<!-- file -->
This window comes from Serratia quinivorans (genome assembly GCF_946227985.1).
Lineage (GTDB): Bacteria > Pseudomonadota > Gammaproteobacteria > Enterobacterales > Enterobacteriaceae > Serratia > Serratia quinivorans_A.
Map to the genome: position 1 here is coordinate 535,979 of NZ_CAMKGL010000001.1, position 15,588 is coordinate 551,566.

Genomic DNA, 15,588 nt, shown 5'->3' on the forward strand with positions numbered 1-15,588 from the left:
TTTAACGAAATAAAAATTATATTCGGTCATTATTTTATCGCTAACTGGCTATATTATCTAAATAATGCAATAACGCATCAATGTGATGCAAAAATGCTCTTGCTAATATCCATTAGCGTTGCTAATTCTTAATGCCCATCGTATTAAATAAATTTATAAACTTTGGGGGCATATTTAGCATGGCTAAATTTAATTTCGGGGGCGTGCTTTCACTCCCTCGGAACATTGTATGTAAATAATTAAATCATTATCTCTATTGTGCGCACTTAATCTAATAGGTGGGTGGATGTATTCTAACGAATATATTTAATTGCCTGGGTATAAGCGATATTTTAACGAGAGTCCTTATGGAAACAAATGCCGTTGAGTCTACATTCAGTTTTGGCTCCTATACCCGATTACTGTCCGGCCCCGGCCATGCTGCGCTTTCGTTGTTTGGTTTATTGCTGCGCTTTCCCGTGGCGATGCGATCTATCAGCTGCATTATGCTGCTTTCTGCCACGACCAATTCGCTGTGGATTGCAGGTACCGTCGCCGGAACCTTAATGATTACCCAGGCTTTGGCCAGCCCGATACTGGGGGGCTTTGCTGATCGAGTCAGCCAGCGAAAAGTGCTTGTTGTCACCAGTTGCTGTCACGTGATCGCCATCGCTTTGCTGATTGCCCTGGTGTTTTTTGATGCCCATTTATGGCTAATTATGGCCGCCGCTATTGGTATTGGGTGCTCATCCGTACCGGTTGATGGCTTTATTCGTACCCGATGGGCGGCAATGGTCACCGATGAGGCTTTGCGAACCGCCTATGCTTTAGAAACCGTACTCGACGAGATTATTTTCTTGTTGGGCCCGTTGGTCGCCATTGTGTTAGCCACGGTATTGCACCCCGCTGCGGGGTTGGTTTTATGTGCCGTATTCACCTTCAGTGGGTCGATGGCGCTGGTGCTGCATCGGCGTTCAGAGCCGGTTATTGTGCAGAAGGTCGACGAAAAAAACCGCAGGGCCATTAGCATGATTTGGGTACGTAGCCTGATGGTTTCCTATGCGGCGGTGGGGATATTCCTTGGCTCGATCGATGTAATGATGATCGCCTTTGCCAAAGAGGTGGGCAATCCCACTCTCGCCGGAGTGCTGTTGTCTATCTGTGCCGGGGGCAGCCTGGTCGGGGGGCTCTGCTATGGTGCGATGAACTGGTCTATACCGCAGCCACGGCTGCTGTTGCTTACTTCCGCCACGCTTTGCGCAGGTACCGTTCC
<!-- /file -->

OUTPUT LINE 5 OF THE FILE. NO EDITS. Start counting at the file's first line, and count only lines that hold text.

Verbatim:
TTTAACGAAATAAAAATTATATTCGGTCATTATTTTATCGCTAACTGGCTATATTATCTAAATAATGCAATAACGCATCAATGTGATGCAAAAATGCTCTTGCTAATATCCATTAGCGTTGCTAATTCTTAATGCCCATCGTATTAAATAAATTTATAAACTTTGGGGGCATATTTAGCATGGCTAAATTTAATTTCGGGGGCGTGCTTTCACTCCCTCGGAACATTGTATGTAAATAATTAAATCATTATCTCTATTGTGCGCACTTAATCTAATAGGTGGGTGGATGTATTCTAACGAATATATTTAATTGCCTGGGTATAAGCGATATTTTAACGAGAGTCCTTATGGAAACAAATGCCGTTGAGTCTACATTCAGTTTTGGCTCCTATACCCGATTACTGTCCGGCCCCGGCCATGCTGCGCTTTCGTTGTTTGGTTTATTGCTGCGCTTTCCCGTGGCGATGCGATCTATCAGCTGCATTATGCTGCTTTCTGCCACGACCAATTCGCTGTGGATTGCAGGTACCGTCGCCGGAACCTTAATGATTACCCAGGCTTTGGCCAGCCCGATACTGGGGGGCTTTGCTGATCGAGTCAGCCAGCGAAAAGTGCTTGTTGTCACCAGTTGCTGTCACGTGATCGCCATCGCTTTGCTGATTGCCCTGGTGTTTTTTGATGCCCATTTATGGCTAATTATGGCCGCCGCTATTGGTATTGGGTGCTCATCCGTACCGGTTGATGGCTTTATTCGTACCCGATGGGCGGCAATGGTCACCGATGAGGCTTTGCGAACCGCCTATGCTTTAGAAACCGTACTCGACGAGATTATTTTCTTGTTGGGCCCGTTGGTCGCCATTGTGTTAGCCACGGTATTGCACCCCGCTGCGGGGTTGGTTTTATGTGCCGTATTCACCTTCAGTGGGTCGATGGCGCTGGTGCTGCATCGGCGTTCAGAGCCGGTTATTGTGCAGAAGGTCGACGAAAAAAACCGCAGGGCCATTAGCATGATTTGGGTACGTAGCCTGATGGTTTCCTATGCGGCGGTGGGGATATTCCTTGGCTCGATCGATGTAATGATGATCGCCTTTGCCAAAGAGGTGGGCAATCCCACTCTCGCCGGAGTGCTGTTGTCTATCTGTGCCGGGGGCAGCCTGGTCGGGGGGCTCTGCTATGGTGCGATGAACTGGTCTATACCGCAGCCACGGCTGCTGTTGCTTACTTCCGCCACGCTTTGCGCAGGTACCGTTCC